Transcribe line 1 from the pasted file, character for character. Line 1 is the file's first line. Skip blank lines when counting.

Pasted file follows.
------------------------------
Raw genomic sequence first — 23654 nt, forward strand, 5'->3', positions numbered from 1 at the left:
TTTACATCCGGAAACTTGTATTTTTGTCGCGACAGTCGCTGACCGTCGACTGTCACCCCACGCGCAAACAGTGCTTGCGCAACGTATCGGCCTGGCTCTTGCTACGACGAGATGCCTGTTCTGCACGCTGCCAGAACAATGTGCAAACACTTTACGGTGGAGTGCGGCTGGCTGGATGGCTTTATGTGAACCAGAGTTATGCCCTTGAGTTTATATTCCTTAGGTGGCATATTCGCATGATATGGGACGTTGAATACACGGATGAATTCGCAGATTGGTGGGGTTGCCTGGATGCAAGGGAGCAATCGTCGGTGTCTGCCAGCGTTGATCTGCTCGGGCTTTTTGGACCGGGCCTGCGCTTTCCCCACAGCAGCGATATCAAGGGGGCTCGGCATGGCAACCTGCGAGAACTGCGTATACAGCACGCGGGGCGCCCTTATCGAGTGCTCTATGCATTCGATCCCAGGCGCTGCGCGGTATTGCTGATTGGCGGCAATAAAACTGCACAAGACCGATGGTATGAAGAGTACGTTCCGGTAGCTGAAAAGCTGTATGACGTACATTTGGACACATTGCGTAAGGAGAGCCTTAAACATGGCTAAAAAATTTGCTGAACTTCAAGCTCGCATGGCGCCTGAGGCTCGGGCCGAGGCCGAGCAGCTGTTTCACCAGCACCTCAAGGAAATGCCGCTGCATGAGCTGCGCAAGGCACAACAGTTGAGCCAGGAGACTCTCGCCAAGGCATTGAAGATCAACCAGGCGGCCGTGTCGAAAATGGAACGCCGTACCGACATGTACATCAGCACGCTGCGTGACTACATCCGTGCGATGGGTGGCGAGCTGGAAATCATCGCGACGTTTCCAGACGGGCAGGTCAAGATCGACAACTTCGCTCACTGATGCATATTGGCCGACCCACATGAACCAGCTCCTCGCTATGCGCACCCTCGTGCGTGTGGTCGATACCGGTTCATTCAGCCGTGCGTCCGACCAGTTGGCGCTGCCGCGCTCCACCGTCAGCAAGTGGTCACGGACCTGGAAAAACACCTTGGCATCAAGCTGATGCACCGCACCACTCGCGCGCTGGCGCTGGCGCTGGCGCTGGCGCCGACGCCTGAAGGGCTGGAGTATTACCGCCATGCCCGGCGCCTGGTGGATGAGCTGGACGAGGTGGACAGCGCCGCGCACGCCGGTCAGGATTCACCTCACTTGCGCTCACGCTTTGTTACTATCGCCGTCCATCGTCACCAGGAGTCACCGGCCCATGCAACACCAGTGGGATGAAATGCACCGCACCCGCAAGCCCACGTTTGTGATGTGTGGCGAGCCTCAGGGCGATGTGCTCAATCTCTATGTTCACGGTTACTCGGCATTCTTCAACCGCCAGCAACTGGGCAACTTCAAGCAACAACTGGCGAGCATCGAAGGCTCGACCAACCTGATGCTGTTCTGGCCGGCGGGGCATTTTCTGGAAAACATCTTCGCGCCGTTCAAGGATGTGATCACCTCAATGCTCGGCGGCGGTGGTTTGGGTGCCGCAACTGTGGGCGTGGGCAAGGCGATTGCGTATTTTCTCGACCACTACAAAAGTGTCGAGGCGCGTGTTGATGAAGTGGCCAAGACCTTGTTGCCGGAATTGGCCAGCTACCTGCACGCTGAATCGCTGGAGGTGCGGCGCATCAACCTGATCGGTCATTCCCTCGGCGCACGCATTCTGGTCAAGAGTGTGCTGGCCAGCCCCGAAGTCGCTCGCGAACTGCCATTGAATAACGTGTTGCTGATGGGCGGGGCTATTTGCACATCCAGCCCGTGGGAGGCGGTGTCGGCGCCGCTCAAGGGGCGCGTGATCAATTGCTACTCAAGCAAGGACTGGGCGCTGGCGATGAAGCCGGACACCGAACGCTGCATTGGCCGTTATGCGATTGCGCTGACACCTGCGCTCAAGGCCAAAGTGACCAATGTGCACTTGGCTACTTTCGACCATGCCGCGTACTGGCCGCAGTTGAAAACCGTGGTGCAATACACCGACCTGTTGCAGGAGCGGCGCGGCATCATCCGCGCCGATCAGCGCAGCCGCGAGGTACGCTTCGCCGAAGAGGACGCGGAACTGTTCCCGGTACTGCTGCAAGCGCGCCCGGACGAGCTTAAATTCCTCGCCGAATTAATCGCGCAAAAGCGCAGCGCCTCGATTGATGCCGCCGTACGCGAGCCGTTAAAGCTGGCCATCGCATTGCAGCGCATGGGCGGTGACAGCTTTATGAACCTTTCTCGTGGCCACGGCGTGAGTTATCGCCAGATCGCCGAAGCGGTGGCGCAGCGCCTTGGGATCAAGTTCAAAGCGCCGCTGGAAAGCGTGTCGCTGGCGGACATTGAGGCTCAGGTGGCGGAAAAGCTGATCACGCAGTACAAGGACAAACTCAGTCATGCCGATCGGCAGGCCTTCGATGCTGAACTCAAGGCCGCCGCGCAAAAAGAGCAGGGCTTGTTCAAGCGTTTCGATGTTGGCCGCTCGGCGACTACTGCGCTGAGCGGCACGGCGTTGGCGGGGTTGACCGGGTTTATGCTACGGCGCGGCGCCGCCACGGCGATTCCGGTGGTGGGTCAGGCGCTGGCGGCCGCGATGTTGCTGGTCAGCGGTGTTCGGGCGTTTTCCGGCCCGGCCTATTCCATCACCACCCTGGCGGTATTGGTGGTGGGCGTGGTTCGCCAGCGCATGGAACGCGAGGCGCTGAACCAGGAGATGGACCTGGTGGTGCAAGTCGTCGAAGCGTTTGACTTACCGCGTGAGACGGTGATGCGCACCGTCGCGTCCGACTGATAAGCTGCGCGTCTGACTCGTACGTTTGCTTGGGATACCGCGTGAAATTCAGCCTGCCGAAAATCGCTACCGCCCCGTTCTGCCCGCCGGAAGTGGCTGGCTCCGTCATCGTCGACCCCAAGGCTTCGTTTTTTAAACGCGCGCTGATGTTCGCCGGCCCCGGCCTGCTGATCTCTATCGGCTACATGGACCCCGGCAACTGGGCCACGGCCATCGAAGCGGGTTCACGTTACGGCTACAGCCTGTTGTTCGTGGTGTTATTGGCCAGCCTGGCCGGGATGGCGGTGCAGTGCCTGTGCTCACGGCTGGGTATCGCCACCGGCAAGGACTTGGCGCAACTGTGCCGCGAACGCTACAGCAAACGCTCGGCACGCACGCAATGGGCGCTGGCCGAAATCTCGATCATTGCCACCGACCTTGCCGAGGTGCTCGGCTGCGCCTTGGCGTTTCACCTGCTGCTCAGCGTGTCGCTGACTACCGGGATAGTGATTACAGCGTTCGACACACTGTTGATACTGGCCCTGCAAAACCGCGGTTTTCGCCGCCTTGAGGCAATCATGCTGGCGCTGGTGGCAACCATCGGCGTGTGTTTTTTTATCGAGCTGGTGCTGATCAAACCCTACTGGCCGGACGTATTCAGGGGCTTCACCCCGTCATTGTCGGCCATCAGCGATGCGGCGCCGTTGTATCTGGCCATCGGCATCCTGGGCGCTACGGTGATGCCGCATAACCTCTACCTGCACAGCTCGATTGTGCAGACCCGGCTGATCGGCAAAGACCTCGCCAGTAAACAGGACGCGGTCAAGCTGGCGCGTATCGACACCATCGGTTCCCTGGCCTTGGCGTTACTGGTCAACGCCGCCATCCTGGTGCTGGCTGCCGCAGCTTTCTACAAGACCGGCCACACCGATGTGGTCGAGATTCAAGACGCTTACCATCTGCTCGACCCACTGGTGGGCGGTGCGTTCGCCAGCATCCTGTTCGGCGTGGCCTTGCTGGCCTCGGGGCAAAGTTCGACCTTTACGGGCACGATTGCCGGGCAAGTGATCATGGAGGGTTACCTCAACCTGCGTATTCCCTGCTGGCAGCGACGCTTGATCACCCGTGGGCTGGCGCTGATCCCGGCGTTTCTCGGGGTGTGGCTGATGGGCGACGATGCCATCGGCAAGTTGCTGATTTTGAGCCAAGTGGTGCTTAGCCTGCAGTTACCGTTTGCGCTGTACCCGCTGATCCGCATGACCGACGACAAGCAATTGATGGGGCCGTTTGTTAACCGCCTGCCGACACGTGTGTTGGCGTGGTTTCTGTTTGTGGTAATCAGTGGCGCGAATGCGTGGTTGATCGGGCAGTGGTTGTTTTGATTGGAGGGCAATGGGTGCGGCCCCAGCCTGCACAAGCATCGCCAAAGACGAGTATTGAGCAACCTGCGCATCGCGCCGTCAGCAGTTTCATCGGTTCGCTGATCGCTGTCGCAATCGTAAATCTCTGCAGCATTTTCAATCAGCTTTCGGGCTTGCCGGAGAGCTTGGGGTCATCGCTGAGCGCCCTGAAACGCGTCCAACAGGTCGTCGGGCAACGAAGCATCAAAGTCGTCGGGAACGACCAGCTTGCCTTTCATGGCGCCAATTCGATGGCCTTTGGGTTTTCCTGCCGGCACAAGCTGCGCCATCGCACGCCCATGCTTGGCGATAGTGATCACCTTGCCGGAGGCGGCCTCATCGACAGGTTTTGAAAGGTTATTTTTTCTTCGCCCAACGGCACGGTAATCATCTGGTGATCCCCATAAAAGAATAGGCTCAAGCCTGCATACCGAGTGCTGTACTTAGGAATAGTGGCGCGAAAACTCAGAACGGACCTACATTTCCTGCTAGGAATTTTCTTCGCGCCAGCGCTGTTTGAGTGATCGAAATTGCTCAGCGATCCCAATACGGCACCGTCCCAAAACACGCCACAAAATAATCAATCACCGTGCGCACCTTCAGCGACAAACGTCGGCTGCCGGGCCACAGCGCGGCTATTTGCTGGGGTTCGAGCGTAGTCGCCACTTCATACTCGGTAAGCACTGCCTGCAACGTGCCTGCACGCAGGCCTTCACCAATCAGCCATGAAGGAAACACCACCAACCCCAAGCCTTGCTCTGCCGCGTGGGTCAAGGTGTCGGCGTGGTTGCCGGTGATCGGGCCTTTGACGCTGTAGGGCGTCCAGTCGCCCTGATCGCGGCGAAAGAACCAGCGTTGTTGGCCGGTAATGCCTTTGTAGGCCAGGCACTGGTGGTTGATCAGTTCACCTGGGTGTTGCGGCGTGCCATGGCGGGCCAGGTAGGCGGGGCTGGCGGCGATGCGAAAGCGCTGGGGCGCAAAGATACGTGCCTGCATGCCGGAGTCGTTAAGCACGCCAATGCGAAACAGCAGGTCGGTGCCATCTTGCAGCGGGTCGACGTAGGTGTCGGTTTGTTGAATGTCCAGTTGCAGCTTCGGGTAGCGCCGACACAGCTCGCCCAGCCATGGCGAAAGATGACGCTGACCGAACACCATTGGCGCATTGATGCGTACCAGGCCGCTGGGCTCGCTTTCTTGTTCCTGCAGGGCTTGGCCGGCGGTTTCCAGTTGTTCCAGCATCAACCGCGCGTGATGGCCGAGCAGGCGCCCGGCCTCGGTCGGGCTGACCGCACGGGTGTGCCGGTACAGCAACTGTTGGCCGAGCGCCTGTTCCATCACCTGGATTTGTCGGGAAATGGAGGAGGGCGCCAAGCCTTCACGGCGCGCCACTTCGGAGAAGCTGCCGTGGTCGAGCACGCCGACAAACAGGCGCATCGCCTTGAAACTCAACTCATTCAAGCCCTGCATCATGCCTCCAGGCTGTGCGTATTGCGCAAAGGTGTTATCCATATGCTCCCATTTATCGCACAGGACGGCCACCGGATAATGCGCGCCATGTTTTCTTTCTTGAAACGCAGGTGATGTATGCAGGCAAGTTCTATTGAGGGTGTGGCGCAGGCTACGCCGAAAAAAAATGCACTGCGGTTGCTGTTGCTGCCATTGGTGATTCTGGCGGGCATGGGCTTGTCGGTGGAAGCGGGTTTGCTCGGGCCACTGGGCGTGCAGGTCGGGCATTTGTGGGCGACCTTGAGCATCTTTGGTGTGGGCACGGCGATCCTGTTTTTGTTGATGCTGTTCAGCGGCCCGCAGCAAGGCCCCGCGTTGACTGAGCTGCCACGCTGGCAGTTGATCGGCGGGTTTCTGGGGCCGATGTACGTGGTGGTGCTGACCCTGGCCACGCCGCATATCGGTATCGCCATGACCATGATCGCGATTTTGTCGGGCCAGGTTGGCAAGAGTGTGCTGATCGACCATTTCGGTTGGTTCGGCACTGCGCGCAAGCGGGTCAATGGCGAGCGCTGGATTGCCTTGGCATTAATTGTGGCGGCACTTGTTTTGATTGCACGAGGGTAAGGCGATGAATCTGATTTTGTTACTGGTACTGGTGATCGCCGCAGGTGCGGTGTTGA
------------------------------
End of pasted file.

Raw genomic sequence first — 23654 nt, forward strand, 5'->3', positions numbered from 1 at the left: